Forum: Galvanic/Voltaic Cells, Calculating Standard Cell Potentials, Cell Diagrams
Topic: salt bridge
Replies: 11
Views: 61

Re: salt bridge

In a Galvanic cell, electrons flow form the anode to the cathode which results in solutions holding charges. The anode will become positive as it loses electrons, and the cathode solution will becomes more negative as it gains electrons. The salt bridge is put in place to neutralize the solutions. T...
by sbeall_1C
Sun Mar 08, 2020 11:05 pm
Forum: Van't Hoff Equation
Topic: What's the purpose of Van't Hoff?
Replies: 5
Views: 116

Re: What's the purpose of Van't Hoff?

The Van't Hoff equation allows you to calculate the equilibrium constant or temperature of an equation using another equation.

It is derived using the equations Detla G=deltaH-TdeltaS and deltaG=-RTlnK. Putting these together gives you the van't Hoff equation!
by sbeall_1C
Sun Mar 08, 2020 10:55 pm
Forum: Reaction Mechanisms, Reaction Profiles
Topic: Speed of a reaction
Replies: 2
Views: 33

Re: Speed of a reaction

Generally, if a reaction occurs in multiple steps, the slow reaction is the rate-determining step. So, if the rate law is given, look at the multistep reaction and find which reaction corresponds to the rate law, and this will be the slow reaction and the remaining reactions fast. I also think that ...
by sbeall_1C
Sun Mar 08, 2020 10:52 pm
Forum: Galvanic/Voltaic Cells, Calculating Standard Cell Potentials, Cell Diagrams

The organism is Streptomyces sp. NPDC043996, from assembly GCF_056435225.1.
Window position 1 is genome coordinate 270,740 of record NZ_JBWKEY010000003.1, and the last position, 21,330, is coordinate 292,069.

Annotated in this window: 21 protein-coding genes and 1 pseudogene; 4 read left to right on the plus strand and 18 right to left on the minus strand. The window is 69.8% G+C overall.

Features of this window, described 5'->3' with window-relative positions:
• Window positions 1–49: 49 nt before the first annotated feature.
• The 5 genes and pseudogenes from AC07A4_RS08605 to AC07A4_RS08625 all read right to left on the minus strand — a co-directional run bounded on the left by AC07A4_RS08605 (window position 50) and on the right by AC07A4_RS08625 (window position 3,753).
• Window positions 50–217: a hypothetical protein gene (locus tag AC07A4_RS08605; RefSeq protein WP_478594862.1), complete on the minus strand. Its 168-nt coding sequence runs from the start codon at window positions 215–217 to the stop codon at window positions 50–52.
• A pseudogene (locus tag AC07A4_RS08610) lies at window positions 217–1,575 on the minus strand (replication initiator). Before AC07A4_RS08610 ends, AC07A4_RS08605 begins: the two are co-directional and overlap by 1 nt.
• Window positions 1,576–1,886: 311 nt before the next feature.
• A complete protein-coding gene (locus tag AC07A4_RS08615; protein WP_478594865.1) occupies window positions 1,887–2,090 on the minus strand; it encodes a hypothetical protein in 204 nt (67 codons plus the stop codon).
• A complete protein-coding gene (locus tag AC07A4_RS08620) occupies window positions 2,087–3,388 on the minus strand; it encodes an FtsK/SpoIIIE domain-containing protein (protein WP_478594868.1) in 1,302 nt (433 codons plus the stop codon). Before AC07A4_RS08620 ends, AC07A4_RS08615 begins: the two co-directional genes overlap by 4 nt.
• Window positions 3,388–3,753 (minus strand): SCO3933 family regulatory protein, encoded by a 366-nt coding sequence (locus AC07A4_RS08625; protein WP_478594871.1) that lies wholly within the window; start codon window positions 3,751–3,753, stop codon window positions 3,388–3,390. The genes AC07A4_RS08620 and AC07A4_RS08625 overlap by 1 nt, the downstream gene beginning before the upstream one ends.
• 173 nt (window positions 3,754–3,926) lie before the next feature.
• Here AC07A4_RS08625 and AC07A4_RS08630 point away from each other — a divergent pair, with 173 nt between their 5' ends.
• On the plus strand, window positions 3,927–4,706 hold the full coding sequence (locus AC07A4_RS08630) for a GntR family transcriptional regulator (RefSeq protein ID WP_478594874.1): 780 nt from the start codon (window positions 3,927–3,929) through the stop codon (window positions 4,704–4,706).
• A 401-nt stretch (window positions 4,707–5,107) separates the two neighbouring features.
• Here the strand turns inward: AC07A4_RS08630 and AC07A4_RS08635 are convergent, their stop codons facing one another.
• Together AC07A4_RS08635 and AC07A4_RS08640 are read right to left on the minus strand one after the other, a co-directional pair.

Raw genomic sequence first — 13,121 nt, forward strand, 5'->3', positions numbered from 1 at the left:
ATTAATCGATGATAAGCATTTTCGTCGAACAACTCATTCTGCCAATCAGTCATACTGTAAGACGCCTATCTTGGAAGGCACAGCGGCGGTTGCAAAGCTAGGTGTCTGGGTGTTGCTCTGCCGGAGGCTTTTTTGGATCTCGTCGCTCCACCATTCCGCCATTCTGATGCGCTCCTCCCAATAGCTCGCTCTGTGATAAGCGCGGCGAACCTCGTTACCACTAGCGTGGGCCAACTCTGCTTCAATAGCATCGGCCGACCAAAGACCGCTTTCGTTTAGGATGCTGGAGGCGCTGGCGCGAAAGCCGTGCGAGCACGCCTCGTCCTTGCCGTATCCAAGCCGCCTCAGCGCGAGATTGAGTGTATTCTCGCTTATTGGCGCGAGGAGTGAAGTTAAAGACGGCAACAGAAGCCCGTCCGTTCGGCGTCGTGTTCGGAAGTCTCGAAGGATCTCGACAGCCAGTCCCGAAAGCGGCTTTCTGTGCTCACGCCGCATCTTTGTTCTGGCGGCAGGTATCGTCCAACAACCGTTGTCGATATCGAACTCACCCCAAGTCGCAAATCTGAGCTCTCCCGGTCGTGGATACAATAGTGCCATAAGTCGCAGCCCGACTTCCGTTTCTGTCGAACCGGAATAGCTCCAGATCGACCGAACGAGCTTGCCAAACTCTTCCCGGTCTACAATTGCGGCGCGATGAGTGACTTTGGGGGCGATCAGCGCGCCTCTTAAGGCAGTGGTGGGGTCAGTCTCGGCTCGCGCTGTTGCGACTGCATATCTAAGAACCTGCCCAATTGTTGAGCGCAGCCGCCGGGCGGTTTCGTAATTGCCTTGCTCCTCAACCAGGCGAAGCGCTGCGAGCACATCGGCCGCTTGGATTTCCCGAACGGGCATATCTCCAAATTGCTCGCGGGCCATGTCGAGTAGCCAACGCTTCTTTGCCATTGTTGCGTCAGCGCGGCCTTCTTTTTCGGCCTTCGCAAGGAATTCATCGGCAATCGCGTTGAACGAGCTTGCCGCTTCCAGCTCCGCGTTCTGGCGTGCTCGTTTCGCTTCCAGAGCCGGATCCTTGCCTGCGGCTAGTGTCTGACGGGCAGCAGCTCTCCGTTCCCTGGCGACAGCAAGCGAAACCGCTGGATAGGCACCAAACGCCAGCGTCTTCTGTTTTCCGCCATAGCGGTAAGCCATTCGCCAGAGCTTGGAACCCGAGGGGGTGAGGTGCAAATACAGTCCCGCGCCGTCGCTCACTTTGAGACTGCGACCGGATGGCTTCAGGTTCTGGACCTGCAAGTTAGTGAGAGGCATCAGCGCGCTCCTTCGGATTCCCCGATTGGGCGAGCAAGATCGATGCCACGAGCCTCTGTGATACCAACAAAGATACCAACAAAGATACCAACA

Topic: Work max
Replies: 4
Views: 87

Re: Work max

Delta G refers to the energy available to do work, so the maximum work that can be done is equal to energy available to do that work!

I don't believe there are any exceptions to this rule!
by sbeall_1C
Sun Mar 08, 2020 10:50 pm
Forum: First Order Reactions
Topic: Derivation of Integrated Rate Laws
Replies: 1
Views: 18

Re: Derivation of Integrated Rate Laws

The Integrated rate laws help you determine if the reaction is zero, first, or second order reactions when graphed, as the integrated laws represent linear functions. I do not believe you need to know how to derive them as the equations are listed on the constants sheet, but it is good to have a bas...
by sbeall_1C
Sun Mar 08, 2020 10:47 pm
Forum: Ideal Gases
Topic: When do we change PV=NRT into deltas?
Replies: 4
Views: 78

Re: When do we change PV=NRT into deltas?

If you change a variable on one side of the equation to a delta, so either delta P or delta T, you have to change a variable on the other side of the equation, so it would either be delta T or delta n. There cannot be a delta R as this is a constant. You can use the information given in the problem ...
by sbeall_1C
Sun Mar 01, 2020 4:55 pm
Forum: Balancing Redox Reactions
Topic: H+ or H2O
Replies: 4
Views: 46

Re: H+ or H2O

In an acidic solution, you would use H2O to balance the oxygen, and you would use H+ to balance the Hydrogen. In a basic solution, you use H2O to balance the O and the H, but when you add water molecules to one side of the reaction to balance Hydrogen, you have to add the same number of hydroxide OH...